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Whale Watching Around The World Part 16

Updated on February 25, 2010

Even though they produce an astounding variety of sounds, cetaceans do not have vocal cords, and researchers still don't know how the creatures produce their sounds or from where baleen whales emit the sounds. Like other mammals, whales have lungs that drive air through the trachea and larynx, which in turn are connected by an air passageway to the mouth. A constriction between the back of the larynx and the trachea might serve as a kind of voice box, but baleen whales do not usually expel air from their mouths or blowholes during vocalization. Perhaps whale vocalization is physiologically separate from the respiratory system. Without a clear anatomical explanation, the apparatus used by whales to produce song remains a mystery.

Identifying Whales

Blue Whale

The largest creature on Earth can reach more than 100 feet long and weigh up to 190 tons. It has blue-gray skin, a small dorsal fin, and a broad, flat head with a single ridge running from the snout to the two blowholes. The impressive blow produces a narrow spray up to 29 feet high.

Fin Whale

The second largest whale can measure up to 85 feet long. It has a long, slender, grayish body with a small dorsal fin. Its underside and right lower jaw are white and it has a pleated throat that bulges with food and water during feeding. Its blow is narrow and up to 19 feet high.    

Humpback

An acrobatic whale know for repeated breaching, spyhopping, and flipper slapping, the humpback has extremely long flippers, flukes with irregular edges, a small dorsal fin, and tubercles, or knobs, on its lower jaw an the top of its head. The blow is low, wide, and usually heart-shaped.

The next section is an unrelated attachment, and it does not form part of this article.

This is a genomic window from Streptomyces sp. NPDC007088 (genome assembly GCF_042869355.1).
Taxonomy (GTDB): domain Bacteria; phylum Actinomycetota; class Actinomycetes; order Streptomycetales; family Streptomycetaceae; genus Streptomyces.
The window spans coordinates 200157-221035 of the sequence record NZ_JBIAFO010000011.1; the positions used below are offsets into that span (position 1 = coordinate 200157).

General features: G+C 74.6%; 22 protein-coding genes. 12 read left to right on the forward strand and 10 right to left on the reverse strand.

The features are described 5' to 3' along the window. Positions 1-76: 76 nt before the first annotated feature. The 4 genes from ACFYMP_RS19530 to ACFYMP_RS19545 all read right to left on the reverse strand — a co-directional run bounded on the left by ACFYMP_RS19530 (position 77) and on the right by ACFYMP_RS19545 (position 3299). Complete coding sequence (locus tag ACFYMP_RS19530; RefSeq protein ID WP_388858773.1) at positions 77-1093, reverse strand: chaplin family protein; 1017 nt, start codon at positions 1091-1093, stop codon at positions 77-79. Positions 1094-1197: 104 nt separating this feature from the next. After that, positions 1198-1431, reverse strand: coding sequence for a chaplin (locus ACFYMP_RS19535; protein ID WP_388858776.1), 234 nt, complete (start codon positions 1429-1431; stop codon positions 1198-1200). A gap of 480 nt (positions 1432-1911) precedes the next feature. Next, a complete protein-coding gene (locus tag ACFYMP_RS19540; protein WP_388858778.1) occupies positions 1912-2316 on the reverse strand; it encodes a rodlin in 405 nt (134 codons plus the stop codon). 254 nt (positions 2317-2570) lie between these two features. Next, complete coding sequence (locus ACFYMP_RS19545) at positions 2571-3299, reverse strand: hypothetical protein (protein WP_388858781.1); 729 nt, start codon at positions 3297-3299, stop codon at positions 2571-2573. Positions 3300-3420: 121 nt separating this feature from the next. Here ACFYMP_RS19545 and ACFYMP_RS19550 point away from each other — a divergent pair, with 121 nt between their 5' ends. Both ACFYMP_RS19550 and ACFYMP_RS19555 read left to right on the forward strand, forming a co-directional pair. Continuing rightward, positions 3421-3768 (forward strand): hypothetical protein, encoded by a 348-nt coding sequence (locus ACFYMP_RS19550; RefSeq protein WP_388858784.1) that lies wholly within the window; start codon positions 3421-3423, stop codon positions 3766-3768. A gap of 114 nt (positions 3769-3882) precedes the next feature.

Gray Whale

Known for its migration between Mexico and Alaska and its friendly behavior in the lagoons of Baja California, gray whales measure up to 46 feet long and are sometimes seen spyhopping or breaching. The blow is either V- or heart-shaped and about 12 feet tall.   

Right Whale

This slow-moving baleen whale is easily identified by the patches of lumpy, roughened skin around its mouth and on its head. The animals reach 36 to 59 feet long and have dark, stout bodies, large flippers, no dorsal fins, and distinctive V-shape blows.   

Sperm Whale

The largest toothed whale has a huge head, dark, wrinkled skin, and a single blowhole on the left side of its forehead. It is sometimes observed resting motionless at the surface between dives. It can remain submerged for more than 90 minutes and reach depths greater than 8,000 feet. Its distinctive, angled blow is low and to the left.  

Beluga

This small northern whale has white or yellowish coloration, a robust body 9 to 16 feet long, a small beak, and a bulbous forehead used to produce a variety of sounds. A social creature, it usually travels in pods of 5 to 20 animals that sometimes join into groups of several hundred. Its blow is low, wide, and quite loud.  

Orca

The largest member of the dolphin family has a black body with a white underside, white oval patches behind the eyes, a prominent dorsal fin, and large, rounded flippers. The blow is low and inconspicuous but produces a distinctive chuffing sound. The animals are seen breaching, spyhopping, or traveling in groups.

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